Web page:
BassRiverMouth

Looking NW across the Park with French Island on the horizon.

I headed back to the Bass Highway and headed north. I was considering my options and decided to have a look at Grantville NCR. I looked at the VicRoads Directory before leaving Bass River mouth. Stanley Road appeared to be the most likely spot for access without starting up the laptop and looking at more detailed mapping. I was aware that the Park was there, having seen the Park on the navigation system as I was heading south.

Grantville Nature Conservation Reserve VKFF-2101 Not previously activated

This Park is located south of Grantville township and is easy to find. Looking back as I am preparing these notes, there are four obvious access points:

At the western end: adjacent to the Rifle Range. The Rifle Range is within the Park, so setting up in the car park would be an option.

On the south side of the entrance road to the sand quarry. You would need to be careful here, as only 60 m of the access road abuts the Park boundary. The satellite image on Google Earth suggests that there may be a vehicle track which may allow access into the Park.

Off June Street in the Adams Estate. Some maps show a vehicle track entering the Reserve.

Off Stanley Road. I used this option, managing to find a spot beyond the Adams Estate where I could park the car off the road and within the Park boundary.

I tossed a line over a tree branch and hauled up the antenna. I again set up at the rear of the vehicle. I was set up and ready to operate at around 0530. The usual area for Parks operations up around 7.144 was very busy, with many stations on the band. I dropped down to 7.120, which was clear, and spotted myself. First in the log was Gerard VK2IO. I then discovered that this was another first activation – a stroke of luck given that this was a “bonus” unplanned activation. Next was Warren VK3BYD/2 in VKFF-0056 who called me on SSB for another P2P. We also worked on CW for another P2P. Next was Greg VK2EXA, followed by Rob VK4AAC/2 in VKFF-1406 for another P2P. Another 26 stations were worked on 40 m SSB. I tried 20 m, with no responses to my calls. I tuned around the band and worked Mike VK4XQM who was operating as part of the Military Radio Weekend. I tried 30 m next, with the KX2 tuner coping with the 40 m dipole….. I worked John VK4TJ on SSB and CW with his 3 callsigns. We then went to 40 m to work again on CW, and then to 80 m for three more CW contacts. Contact number 45 was Ian VK1DI on 80 m SSB at 0706Z. It was getting late and cool, so I decided to close the station, pack up and head for home.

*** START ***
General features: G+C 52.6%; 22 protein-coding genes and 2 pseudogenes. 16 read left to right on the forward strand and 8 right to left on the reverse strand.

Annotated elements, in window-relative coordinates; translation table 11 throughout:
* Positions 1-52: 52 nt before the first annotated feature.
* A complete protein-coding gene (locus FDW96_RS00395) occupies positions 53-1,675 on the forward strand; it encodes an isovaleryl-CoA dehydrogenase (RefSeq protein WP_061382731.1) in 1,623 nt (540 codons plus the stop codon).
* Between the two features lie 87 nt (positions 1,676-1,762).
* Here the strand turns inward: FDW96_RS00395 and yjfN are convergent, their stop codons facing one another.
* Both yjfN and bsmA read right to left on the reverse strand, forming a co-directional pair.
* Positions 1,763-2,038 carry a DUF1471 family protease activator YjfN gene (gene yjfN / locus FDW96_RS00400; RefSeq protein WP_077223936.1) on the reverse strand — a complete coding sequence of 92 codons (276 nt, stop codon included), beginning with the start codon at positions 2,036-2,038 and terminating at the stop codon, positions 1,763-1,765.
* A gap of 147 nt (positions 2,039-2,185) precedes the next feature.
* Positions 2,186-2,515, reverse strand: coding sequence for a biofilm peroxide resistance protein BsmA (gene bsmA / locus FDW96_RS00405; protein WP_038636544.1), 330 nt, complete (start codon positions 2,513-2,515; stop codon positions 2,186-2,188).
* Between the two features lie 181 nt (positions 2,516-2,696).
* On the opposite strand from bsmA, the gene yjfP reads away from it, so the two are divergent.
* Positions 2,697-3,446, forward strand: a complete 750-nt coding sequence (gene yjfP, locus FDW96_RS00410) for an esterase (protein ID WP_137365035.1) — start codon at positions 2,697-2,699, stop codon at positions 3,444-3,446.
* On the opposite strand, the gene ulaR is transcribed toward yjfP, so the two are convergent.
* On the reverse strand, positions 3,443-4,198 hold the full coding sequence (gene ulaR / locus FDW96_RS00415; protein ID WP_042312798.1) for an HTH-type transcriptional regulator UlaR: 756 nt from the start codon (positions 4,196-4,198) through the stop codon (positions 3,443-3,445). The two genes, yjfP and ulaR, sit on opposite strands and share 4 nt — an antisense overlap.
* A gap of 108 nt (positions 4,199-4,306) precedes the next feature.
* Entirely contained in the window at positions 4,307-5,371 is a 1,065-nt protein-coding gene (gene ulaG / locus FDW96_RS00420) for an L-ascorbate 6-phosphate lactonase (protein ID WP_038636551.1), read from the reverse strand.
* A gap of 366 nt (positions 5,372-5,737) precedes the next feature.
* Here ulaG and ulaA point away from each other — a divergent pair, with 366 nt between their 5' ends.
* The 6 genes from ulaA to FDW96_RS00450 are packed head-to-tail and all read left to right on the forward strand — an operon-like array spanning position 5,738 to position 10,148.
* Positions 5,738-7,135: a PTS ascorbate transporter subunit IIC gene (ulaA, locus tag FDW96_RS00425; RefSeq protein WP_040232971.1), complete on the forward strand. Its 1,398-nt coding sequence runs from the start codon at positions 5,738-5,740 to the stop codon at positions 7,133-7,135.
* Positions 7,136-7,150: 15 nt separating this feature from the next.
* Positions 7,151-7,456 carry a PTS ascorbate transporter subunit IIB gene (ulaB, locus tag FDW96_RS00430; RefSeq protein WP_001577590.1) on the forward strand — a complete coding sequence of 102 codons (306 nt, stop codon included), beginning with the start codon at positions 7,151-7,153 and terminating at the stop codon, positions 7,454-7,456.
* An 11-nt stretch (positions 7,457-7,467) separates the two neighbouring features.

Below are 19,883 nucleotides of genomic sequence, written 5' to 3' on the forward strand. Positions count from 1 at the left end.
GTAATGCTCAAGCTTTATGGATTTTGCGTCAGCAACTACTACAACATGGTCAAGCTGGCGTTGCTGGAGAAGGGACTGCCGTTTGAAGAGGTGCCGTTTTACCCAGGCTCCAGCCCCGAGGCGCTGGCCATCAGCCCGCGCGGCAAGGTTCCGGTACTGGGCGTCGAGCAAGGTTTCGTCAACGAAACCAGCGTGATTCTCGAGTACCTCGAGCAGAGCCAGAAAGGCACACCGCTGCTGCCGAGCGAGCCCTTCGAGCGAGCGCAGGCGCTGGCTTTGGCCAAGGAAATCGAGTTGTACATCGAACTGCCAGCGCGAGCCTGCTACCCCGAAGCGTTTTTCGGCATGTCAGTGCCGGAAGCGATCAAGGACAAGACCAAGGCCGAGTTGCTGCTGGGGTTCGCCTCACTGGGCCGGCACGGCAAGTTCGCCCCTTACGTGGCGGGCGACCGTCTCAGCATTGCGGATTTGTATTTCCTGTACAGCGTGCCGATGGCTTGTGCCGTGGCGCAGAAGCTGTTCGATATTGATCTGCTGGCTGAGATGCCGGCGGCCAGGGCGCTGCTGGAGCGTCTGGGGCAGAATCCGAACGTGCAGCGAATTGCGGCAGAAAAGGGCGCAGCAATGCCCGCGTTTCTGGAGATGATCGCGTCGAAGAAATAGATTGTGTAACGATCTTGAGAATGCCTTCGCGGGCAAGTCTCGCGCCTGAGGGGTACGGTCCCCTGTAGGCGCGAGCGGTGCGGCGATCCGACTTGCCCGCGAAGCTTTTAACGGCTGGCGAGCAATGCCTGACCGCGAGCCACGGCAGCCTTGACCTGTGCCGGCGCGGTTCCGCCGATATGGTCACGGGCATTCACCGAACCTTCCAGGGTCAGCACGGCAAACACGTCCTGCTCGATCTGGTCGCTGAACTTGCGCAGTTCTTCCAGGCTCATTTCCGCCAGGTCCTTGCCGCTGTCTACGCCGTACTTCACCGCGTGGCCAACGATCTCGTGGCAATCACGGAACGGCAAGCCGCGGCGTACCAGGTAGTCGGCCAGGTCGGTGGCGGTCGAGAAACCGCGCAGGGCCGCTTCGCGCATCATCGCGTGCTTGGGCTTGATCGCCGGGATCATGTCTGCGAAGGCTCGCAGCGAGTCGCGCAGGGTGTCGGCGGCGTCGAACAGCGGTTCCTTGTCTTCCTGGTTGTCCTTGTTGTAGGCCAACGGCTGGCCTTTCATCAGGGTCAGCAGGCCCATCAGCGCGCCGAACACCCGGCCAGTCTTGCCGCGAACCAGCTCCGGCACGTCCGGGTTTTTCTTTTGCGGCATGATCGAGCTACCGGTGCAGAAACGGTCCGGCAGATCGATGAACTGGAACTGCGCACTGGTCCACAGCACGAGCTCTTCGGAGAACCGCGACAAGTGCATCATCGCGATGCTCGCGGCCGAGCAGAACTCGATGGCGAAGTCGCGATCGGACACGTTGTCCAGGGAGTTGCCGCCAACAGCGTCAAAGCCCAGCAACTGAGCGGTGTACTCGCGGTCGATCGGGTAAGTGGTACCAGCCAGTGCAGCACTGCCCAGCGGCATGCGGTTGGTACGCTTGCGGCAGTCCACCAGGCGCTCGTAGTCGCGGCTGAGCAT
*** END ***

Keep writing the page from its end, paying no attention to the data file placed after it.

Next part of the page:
The drive home was uneventful – about 90 minutes.

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A new VKFF certificate

I do enjoy chasing other Activators, regardless of their location: SOTA, WWFF reference or anywhere else. Given my simple antennas, most of my Chasing/Hunting is for Australian and New Zealand amateurs.

I must pass on my thanks to all the Activators out there – you are the ones doing the harder work. Yes, chasing can be a little hard at times depending on propagation and local noise, but the Activator does more work than those who chase.

Big thanks to Paul VK5PAS as VKFF coordinator and to the other members of the VKFF team, especially Mick VK3GGG.

Here is the latest certificate which arrived today.

VK3PF VKFF Hunter Honour Roll 1050s

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Another trip to NE Victoria – 6

I had been in the NE for a week, plus I had an engagement in Melbourne on Friday evening, so it was time to head south east.

Friday 20 April 2018

After having said my farewells to family members, I was on the highway heading towards Melbourne by around 0930. My engagement was not until 1930, so I had plenty of time. I had committed to arriving mid to late afternoon at my host for the evening, so that needed to be considered in the mix.

I decided to activate a Park near Wandong, so simply headed south on the Hume Highway. As I was nearing the exit for Wandong, I decided that I might also attempt Mount Disappointment. I purchased some lunch in Wandong and then headed around to Disappointment Road. I reached Blair’s Hut picnic area and found the road ahead closed “due to roadworks”. As I only had time available for a quick activation, I decided against the short walk to the summit and returned back towards Wandong.

Wandong Regional Park VKFF-0979

Car is needed when activating many Parks to ensure that you are inside the Park boundaries. In this Park, some road reserves are excluded from the Park, so it is not as simple as setting up beside any track or road. I had previously considered using Radio Road as an activation site, but it had a locked gate at its start. I continued a little further and parked off Pattons Track.

Rob VK4AAC/2 was first in the log at 0240Z on 40 m. 30 minutes of operating yielded 17 contacts on 40 m, including a Park to Park with Bill VK4FW/p in VKFF-1492. I tried listening for Mitch VK3XDM on Mt St Leonard, but could not hear him on either 2 m nor 40 m. We arranged to try 80 m and made the contact. I worked another 5 stations on 80 m before returning to 40 m for another 5 contacts. Calls on 20 m yielded no results. 28 contacts in the log for the activation, so this one will need to be revisited another day to reach WWFF tally requirements.

I packed up and headed back towards Melbourne, with heavy traffic on parts of the Western Ring Road. I safely arrived at my destination and had plenty of time to chat and enjoy dinner with my hosts. I then headed off to visit the Melbourne Electronics and Radio Club to talk about portable operations, including SOTA and Parks. That talk was well received and I hope that it encourages some of the members to try portable operating, perhaps even in a Park or on a SOTA summit.